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Acta Obstet Gynecol Scand. 2018 Nov 15. doi: 10.1111/aogs.13503. [Epub ahead of print]

Reproduction, fear of childbirth and obstetric outcomes in women treated for fear of childbirth in their first pregnancy: A historical cohort.

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Department of Obstetrics and Gynecology, Department of Clinical and Experimental Medicine, Linköping University, Linköping, Sweden.
Department of Obstetrics and Gynecology, Värnamo County Hospital, Värnamo, Sweden.



About 8% of the pregnant women in Sweden receive counseling for fear of childbirth (FOC) during pregnancy. Little is known about the long-term reproductive and obstetric outcomes after counseling for FOC: Therefore, the objective of this historical cohort study was to compare the long-term reproductive and obstetric outcomes in women treated for FOC in their first pregnancy to women without FOC.


All nulliparas consecutively referred for treatment of severe FOC between 2001 and 2007 (n = 608) were compared with all other nulliparas giving birth on the same day (n = 431). Women who were not fluent in Swedish, missing a postal address, had moved out of the area, given birth at another hospital or had a late spontaneous abortion were excluded (n = 555). A total of 235 women agreed to participate in the study, 63 (39%) women in the index group and 172 (53%) in the reference group. The women were contacted by letter in 2015, ie 7-14 years after first childbirth, and asked to permit access to their medical charts from pregnancies and childbirths and to fill out a study specific questionnaire. Based on data from the medical charts and questionnaire, the mode of delivery, birth experience, obstetric complications, FOC, counseling for FOC and number of childbirths were compared in the two groups.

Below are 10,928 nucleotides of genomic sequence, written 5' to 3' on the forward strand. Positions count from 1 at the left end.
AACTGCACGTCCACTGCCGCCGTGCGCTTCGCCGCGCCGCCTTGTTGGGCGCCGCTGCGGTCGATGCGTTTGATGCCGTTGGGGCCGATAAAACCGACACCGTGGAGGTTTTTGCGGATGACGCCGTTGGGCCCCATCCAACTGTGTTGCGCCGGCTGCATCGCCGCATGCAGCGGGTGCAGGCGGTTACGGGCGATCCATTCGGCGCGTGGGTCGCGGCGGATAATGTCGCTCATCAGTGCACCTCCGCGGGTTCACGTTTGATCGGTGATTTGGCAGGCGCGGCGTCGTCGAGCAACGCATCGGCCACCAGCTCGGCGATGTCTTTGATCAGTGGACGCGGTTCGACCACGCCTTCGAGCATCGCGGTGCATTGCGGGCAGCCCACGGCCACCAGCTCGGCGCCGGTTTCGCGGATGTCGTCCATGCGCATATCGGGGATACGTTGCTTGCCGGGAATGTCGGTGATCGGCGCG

Women in the index group less often gave birth more than twice compared with the reference group (8.2% vs 22.0%, P = 0.012). We found no significant differences in complications during subsequent pregnancies and deliveries. Women in the index group more often gave birth by CS in their first (P = 0.002) and second childbirth (P = 0.001), more often had a less positive birth experience (index group NRS: median 6.0, interquartile range 6 vs reference group NRS: 7.0, interquartile range 5, P = 0.004) in their first delivery and more often received counseling for FOC (58.7% vs 12.5%, P < 0.001) in subsequent pregnancies. Women in the index group more often experienced FOC (18% vs 5.3%, P = 0.001) 7-14 years after first childbirth.


FOC is not easily treated. Despite treatment and exposure to childbirth many women received treatment in their next pregnancy and still suffered from FOC 7-14 years after the first childbirth.


birth experience; cesarean section on maternal request; counseling; fear of childbirth


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